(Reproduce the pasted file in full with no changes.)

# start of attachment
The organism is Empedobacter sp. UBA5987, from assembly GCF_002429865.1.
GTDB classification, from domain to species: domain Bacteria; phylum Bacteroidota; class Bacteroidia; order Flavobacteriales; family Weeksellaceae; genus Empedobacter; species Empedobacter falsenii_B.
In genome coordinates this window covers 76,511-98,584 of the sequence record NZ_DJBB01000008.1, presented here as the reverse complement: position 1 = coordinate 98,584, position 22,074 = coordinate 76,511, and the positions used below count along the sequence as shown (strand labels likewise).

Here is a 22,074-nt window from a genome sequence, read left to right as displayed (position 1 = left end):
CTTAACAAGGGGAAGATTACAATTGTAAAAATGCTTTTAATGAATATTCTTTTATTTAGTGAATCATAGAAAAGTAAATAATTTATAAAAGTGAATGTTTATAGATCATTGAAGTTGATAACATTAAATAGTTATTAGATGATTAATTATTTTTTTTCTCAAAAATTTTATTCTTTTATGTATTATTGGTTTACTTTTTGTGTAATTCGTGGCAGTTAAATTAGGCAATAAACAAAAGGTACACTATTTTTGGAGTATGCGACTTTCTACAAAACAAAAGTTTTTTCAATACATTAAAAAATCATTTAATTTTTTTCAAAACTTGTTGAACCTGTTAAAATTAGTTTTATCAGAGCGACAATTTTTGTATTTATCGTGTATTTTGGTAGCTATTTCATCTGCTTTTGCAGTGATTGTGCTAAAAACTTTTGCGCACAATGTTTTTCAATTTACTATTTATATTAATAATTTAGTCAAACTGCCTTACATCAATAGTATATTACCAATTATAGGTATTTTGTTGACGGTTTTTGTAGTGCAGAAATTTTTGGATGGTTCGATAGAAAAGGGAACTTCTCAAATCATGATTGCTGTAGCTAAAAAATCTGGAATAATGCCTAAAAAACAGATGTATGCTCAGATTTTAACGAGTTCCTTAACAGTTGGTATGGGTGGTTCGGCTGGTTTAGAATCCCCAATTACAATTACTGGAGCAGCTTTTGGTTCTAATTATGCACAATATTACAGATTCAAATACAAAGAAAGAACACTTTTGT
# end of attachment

The organism is Empedobacter sp. UBA5987, from assembly GCF_002429865.1.
GTDB classification, from domain to species: domain Bacteria; phylum Bacteroidota; class Bacteroidia; order Flavobacteriales; family Weeksellaceae; genus Empedobacter; species Empedobacter falsenii_B.
In genome coordinates this window covers 76,511-98,584 of the sequence record NZ_DJBB01000008.1, presented here as the reverse complement: position 1 = coordinate 98,584, position 22,074 = coordinate 76,511, and the positions used below count along the sequence as shown (strand labels likewise).

Here is a 22,074-nt window from a genome sequence, read left to right as displayed (position 1 = left end):
CTTAACAAGGGGAAGATTACAATTGTAAAAATGCTTTTAATGAATATTCTTTTATTTAGTGAATCATAGAAAAGTAAATAATTTATAAAAGTGAATGTTTATAGATCATTGAAGTTGATAACATTAAATAGTTATTAGATGATTAATTATTTTTTTTCTCAAAAATTTTATTCTTTTATGTATTATTGGTTTACTTTTTGTGTAATTCGTGGCAGTTAAATTAGGCAATAAACAAAAGGTACACTATTTTTGGAGTATGCGACTTTCTACAAAACAAAAGTTTTTTCAATACATTAAAAAATCATTTAATTTTTTTCAAAACTTGTTGAACCTGTTAAAATTAGTTTTATCAGAGCGACAATTTTTGTATTTATCGTGTATTTTGGTAGCTATTTCATCTGCTTTTGCAGTGATTGTGCTAAAAACTTTTGCGCACAATGTTTTTCAATTTACTATTTATATTAATAATTTAGTCAAACTGCCTTACATCAATAGTATATTACCAATTATAGGTATTTTGTTGACGGTTTTTGTAGTGCAGAAATTTTTGGATGGTTCGATAGAAAAGGGAACTTCTCAAATCATGATTGCTGTAGCTAAAAAATCTGGAATAATGCCTAAAAAACAGATGTATGCTCAGATTTTAACGAGTTCCTTAACAGTTGGTATGGGTGGTTCGGCTGGTTTAGAATCCCCAATTACAATTACTGGAGCAGCTTTTGGTTCTAATTATGCACAATATTACAGATTCAAATACAAAGAAAGAACACTTTTGT